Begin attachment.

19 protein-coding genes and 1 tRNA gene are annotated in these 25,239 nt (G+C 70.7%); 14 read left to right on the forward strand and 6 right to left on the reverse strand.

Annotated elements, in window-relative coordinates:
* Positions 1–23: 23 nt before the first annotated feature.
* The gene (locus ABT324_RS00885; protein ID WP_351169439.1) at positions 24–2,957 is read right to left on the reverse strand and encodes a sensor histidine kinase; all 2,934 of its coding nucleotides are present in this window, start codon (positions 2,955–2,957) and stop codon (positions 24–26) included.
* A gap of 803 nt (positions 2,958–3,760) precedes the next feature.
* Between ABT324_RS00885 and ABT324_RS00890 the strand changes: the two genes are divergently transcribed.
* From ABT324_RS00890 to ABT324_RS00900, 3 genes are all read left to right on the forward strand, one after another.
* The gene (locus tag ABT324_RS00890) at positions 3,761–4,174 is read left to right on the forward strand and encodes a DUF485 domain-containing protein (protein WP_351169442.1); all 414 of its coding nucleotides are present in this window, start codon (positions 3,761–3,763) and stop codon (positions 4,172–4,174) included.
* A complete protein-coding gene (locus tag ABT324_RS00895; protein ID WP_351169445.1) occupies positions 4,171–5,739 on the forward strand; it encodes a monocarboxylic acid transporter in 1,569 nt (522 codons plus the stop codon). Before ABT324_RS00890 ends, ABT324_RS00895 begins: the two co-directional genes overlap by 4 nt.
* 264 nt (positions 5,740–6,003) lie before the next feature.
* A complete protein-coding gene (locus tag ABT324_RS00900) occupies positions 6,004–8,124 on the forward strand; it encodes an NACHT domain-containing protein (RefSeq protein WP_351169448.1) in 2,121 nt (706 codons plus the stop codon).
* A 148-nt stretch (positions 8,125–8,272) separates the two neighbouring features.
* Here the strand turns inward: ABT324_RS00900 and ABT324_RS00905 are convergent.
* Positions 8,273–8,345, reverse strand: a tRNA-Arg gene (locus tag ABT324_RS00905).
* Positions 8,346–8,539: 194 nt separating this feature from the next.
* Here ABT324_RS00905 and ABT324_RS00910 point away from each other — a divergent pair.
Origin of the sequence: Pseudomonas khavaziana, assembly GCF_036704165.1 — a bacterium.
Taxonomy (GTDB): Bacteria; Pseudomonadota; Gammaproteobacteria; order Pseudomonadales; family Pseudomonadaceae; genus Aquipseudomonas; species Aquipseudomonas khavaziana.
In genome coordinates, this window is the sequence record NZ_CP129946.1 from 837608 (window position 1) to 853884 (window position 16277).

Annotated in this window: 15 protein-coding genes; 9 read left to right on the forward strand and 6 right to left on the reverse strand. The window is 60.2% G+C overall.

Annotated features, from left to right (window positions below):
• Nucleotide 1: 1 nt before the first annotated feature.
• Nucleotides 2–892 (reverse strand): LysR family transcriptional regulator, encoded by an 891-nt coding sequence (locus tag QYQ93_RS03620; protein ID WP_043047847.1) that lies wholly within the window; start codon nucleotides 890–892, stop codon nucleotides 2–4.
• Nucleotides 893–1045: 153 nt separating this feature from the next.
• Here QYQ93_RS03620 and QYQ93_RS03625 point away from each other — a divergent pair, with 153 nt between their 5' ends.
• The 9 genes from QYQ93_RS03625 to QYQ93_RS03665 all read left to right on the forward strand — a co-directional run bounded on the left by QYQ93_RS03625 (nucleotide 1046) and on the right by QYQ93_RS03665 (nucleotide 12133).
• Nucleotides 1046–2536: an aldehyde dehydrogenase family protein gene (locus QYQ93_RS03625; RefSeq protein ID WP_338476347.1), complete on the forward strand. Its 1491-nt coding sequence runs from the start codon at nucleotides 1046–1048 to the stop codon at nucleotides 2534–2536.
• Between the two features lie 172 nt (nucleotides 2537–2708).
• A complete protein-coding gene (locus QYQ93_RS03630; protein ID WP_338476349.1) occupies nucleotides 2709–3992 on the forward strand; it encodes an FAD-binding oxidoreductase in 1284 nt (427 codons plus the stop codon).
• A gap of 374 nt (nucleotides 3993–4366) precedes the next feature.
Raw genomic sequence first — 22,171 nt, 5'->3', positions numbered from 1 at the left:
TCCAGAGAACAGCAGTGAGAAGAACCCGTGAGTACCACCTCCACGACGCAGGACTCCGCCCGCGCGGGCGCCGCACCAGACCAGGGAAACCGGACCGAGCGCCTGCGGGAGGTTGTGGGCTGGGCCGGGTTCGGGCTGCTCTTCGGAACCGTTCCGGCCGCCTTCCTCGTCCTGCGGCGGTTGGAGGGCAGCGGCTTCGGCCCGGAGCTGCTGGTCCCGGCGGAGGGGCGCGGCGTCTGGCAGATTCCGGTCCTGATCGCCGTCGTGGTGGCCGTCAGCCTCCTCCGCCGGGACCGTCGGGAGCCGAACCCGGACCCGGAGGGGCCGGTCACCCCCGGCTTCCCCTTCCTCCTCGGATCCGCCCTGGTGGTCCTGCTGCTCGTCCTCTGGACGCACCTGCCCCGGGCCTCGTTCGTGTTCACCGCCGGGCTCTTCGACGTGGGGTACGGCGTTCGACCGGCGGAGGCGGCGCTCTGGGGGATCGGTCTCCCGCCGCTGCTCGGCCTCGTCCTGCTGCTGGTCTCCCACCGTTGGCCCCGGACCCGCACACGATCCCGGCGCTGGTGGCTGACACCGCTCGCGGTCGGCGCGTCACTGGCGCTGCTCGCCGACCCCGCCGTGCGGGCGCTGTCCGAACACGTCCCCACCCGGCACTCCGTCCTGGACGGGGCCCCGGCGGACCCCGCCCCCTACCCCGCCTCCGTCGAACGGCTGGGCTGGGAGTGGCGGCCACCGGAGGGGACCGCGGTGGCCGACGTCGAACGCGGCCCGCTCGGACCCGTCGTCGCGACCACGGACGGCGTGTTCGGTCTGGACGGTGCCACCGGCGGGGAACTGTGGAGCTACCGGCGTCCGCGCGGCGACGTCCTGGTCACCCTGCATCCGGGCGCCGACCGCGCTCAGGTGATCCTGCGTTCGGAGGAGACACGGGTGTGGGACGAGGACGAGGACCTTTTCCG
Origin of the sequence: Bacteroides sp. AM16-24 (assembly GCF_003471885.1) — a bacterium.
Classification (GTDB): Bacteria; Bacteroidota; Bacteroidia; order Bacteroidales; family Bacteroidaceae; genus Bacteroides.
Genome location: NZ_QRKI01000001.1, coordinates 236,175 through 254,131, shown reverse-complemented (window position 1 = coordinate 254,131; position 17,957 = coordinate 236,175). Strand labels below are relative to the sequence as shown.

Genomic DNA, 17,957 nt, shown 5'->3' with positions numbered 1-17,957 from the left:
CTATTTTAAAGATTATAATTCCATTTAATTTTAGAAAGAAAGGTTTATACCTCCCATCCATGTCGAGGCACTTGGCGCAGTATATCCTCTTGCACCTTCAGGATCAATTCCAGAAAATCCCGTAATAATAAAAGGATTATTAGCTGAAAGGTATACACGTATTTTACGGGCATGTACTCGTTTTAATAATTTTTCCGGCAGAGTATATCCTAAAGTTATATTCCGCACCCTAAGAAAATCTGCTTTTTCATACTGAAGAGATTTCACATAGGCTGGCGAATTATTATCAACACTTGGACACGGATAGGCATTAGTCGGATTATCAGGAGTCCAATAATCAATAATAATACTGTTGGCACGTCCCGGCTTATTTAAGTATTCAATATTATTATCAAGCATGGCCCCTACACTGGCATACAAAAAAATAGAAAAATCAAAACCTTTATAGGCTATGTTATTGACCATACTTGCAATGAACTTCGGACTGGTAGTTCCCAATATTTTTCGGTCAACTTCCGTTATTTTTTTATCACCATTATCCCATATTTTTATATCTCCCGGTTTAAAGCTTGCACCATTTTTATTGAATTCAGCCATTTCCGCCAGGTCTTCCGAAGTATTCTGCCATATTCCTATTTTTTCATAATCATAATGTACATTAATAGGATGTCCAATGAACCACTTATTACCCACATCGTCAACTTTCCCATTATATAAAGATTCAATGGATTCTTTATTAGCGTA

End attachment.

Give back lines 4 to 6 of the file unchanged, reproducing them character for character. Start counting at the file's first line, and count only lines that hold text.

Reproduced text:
* The gene (locus ABT324_RS00885; protein ID WP_351169439.1) at positions 24–2,957 is read right to left on the reverse strand and encodes a sensor histidine kinase; all 2,934 of its coding nucleotides are present in this window, start codon (positions 2,955–2,957) and stop codon (positions 24–26) included.
* A gap of 803 nt (positions 2,958–3,760) precedes the next feature.
* Between ABT324_RS00885 and ABT324_RS00890 the strand changes: the two genes are divergently transcribed.